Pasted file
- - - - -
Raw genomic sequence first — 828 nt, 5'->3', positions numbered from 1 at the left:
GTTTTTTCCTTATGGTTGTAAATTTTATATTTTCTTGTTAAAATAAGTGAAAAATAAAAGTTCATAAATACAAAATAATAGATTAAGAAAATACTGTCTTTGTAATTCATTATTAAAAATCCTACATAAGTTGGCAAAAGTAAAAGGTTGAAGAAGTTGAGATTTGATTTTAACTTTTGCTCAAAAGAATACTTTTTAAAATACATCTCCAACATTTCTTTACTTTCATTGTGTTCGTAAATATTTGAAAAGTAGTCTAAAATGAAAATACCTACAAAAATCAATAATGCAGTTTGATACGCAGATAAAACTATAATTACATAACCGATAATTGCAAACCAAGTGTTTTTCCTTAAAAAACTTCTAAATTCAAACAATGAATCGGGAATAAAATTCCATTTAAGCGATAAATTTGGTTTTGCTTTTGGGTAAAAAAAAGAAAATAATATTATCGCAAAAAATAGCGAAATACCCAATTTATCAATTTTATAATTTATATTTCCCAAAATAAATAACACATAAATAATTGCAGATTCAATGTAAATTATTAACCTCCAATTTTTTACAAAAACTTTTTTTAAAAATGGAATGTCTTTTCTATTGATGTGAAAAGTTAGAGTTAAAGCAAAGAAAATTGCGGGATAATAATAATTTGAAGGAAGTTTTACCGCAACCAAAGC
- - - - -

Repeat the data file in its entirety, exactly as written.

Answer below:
Raw genomic sequence first — 828 nt, 5'->3', positions numbered from 1 at the left:
GTTTTTTCCTTATGGTTGTAAATTTTATATTTTCTTGTTAAAATAAGTGAAAAATAAAAGTTCATAAATACAAAATAATAGATTAAGAAAATACTGTCTTTGTAATTCATTATTAAAAATCCTACATAAGTTGGCAAAAGTAAAAGGTTGAAGAAGTTGAGATTTGATTTTAACTTTTGCTCAAAAGAATACTTTTTAAAATACATCTCCAACATTTCTTTACTTTCATTGTGTTCGTAAATATTTGAAAAGTAGTCTAAAATGAAAATACCTACAAAAATCAATAATGCAGTTTGATACGCAGATAAAACTATAATTACATAACCGATAATTGCAAACCAAGTGTTTTTCCTTAAAAAACTTCTAAATTCAAACAATGAATCGGGAATAAAATTCCATTTAAGCGATAAATTTGGTTTTGCTTTTGGGTAAAAAAAAGAAAATAATATTATCGCAAAAAATAGCGAAATACCCAATTTATCAATTTTATAATTTATATTTCCCAAAATAAATAACACATAAATAATTGCAGATTCAATGTAAATTATTAACCTCCAATTTTTTACAAAAACTTTTTTTAAAAATGGAATGTCTTTTCTATTGATGTGAAAAGTTAGAGTTAAAGCAAAGAAAATTGCGGGATAATAATAATTTGAAGGAAGTTTTACCGCAACCAAAGC